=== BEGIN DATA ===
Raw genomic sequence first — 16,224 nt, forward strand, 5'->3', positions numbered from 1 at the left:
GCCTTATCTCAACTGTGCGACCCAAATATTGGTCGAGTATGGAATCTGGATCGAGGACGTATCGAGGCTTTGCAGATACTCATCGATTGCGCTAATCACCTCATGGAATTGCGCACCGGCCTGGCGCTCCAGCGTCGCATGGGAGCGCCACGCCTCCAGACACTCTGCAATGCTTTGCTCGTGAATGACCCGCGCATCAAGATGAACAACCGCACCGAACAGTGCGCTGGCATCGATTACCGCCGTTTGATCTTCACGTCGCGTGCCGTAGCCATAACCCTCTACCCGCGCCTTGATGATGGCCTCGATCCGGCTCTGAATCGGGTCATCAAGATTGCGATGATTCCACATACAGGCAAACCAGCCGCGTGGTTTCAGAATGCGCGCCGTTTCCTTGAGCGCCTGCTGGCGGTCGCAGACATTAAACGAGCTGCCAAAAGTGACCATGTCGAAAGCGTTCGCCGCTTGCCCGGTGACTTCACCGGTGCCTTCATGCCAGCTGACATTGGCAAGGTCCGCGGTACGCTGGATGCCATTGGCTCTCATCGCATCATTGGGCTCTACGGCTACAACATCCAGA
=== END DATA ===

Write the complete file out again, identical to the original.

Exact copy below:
Raw genomic sequence first — 16,224 nt, forward strand, 5'->3', positions numbered from 1 at the left:
GCCTTATCTCAACTGTGCGACCCAAATATTGGTCGAGTATGGAATCTGGATCGAGGACGTATCGAGGCTTTGCAGATACTCATCGATTGCGCTAATCACCTCATGGAATTGCGCACCGGCCTGGCGCTCCAGCGTCGCATGGGAGCGCCACGCCTCCAGACACTCTGCAATGCTTTGCTCGTGAATGACCCGCGCATCAAGATGAACAACCGCACCGAACAGTGCGCTGGCATCGATTACCGCCGTTTGATCTTCACGTCGCGTGCCGTAGCCATAACCCTCTACCCGCGCCTTGATGATGGCCTCGATCCGGCTCTGAATCGGGTCATCAAGATTGCGATGATTCCACATACAGGCAAACCAGCCGCGTGGTTTCAGAATGCGCGCCGTTTCCTTGAGCGCCTGCTGGCGGTCGCAGACATTAAACGAGCTGCCAAAAGTGACCATGTCGAAAGCGTTCGCCGCTTGCCCGGTGACTTCACCGGTGCCTTCATGCCAGCTGACATTGGCAAGGTCCGCGGTACGCTGGATGCCATTGGCTCTCATCGCATCATTGGGCTCTACGGCTACAACATCCAGA